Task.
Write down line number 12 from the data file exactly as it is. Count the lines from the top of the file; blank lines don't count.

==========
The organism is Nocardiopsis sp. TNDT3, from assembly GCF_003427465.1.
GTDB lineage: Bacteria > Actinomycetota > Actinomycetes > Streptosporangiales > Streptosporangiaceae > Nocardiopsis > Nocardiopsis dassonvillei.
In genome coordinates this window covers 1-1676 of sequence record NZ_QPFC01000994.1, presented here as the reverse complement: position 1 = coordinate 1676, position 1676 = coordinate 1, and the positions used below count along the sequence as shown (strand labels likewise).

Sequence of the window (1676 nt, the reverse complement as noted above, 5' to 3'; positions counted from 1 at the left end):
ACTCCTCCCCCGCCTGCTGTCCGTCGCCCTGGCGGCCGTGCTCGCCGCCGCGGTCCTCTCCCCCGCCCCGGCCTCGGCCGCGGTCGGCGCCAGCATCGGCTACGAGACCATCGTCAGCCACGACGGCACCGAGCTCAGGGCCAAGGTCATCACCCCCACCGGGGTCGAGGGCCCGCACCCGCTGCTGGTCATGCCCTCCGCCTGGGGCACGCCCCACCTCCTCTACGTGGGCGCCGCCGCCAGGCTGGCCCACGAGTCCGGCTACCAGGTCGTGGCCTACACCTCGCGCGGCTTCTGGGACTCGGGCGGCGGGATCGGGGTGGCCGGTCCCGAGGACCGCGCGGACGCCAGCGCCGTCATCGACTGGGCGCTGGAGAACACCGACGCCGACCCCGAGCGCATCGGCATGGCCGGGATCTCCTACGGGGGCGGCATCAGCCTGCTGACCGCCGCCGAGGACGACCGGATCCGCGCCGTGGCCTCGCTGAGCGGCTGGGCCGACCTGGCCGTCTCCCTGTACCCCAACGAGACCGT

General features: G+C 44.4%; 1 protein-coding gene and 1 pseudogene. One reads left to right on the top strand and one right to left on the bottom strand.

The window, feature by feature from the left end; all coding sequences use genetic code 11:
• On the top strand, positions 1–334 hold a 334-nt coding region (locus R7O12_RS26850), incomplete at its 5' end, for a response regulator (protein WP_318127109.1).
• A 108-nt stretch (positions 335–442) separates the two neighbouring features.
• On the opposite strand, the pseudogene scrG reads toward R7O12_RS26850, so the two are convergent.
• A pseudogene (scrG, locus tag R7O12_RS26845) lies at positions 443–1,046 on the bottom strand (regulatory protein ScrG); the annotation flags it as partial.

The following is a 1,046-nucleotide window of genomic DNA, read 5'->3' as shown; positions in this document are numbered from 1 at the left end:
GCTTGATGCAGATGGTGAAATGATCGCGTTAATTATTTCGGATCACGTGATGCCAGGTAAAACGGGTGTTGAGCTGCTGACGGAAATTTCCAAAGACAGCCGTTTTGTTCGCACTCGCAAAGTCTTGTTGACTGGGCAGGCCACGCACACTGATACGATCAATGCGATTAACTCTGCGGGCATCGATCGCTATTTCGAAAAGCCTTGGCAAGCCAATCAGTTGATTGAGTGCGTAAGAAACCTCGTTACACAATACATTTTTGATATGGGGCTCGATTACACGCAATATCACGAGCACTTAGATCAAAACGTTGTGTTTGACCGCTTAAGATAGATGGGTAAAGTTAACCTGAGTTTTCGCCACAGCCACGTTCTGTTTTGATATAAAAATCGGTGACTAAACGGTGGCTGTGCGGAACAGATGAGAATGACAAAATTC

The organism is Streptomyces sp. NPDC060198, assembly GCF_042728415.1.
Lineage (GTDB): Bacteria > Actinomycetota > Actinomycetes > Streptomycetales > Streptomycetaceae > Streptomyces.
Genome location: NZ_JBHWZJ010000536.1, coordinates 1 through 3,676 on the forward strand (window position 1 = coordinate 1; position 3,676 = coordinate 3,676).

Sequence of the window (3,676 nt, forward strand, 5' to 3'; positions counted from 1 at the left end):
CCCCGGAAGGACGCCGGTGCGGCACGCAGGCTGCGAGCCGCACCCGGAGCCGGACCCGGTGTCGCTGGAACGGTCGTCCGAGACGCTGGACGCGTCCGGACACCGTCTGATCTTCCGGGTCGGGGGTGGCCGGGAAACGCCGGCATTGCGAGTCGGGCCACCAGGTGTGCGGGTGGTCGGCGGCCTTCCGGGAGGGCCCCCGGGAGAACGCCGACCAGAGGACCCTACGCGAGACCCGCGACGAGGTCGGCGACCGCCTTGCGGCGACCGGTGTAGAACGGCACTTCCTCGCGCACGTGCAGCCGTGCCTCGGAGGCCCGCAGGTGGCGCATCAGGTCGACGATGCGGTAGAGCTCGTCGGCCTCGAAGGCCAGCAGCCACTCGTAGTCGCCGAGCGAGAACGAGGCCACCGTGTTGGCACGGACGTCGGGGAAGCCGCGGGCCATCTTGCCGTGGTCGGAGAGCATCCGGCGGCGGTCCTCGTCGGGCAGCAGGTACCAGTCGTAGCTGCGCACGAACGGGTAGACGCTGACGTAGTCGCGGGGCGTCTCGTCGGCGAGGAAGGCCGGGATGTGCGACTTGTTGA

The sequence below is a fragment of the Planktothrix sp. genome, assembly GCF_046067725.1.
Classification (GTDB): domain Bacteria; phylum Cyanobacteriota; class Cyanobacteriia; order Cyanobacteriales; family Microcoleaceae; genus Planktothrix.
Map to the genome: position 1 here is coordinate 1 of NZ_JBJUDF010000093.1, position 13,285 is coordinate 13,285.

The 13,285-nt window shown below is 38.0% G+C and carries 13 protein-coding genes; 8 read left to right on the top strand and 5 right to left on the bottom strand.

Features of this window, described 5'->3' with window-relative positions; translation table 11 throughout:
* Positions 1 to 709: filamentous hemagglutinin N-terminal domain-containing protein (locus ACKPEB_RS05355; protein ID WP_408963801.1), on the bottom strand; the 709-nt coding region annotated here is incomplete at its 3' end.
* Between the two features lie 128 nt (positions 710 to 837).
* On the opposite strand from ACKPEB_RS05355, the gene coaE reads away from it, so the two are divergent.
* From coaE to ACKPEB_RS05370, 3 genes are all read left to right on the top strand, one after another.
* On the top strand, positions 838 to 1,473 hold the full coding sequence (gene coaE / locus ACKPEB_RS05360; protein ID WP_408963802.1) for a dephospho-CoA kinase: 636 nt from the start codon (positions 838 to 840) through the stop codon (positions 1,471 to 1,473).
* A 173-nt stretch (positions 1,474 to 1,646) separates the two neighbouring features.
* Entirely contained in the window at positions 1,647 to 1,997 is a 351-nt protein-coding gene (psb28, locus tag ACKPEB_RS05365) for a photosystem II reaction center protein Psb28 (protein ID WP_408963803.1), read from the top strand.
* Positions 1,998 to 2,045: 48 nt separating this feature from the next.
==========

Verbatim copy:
The following is a 1,046-nucleotide window of genomic DNA, read 5'->3' as shown; positions in this document are numbered from 1 at the left end: